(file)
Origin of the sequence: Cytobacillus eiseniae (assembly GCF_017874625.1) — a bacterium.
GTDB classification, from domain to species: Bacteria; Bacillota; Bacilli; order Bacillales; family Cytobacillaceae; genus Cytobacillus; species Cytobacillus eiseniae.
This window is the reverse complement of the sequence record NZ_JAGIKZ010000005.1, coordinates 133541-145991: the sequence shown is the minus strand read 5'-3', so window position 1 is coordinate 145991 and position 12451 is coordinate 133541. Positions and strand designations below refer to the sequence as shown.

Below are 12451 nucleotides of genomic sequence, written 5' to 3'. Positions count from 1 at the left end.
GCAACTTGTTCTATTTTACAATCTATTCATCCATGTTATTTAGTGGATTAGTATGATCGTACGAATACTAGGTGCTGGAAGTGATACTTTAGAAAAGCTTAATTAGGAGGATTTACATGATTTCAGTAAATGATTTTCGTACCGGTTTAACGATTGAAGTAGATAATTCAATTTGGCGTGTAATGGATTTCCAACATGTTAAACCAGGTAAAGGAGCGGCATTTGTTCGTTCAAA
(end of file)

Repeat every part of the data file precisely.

Origin of the sequence: Cytobacillus eiseniae (assembly GCF_017874625.1) — a bacterium.
GTDB classification, from domain to species: Bacteria; Bacillota; Bacilli; order Bacillales; family Cytobacillaceae; genus Cytobacillus; species Cytobacillus eiseniae.
This window is the reverse complement of the sequence record NZ_JAGIKZ010000005.1, coordinates 133541-145991: the sequence shown is the minus strand read 5'-3', so window position 1 is coordinate 145991 and position 12451 is coordinate 133541. Positions and strand designations below refer to the sequence as shown.

Below are 12451 nucleotides of genomic sequence, written 5' to 3'. Positions count from 1 at the left end.
GCAACTTGTTCTATTTTACAATCTATTCATCCATGTTATTTAGTGGATTAGTATGATCGTACGAATACTAGGTGCTGGAAGTGATACTTTAGAAAAGCTTAATTAGGAGGATTTACATGATTTCAGTAAATGATTTTCGTACCGGTTTAACGATTGAAGTAGATAATTCAATTTGGCGTGTAATGGATTTCCAACATGTTAAACCAGGTAAAGGAGCGGCATTTGTTCGTTCAAA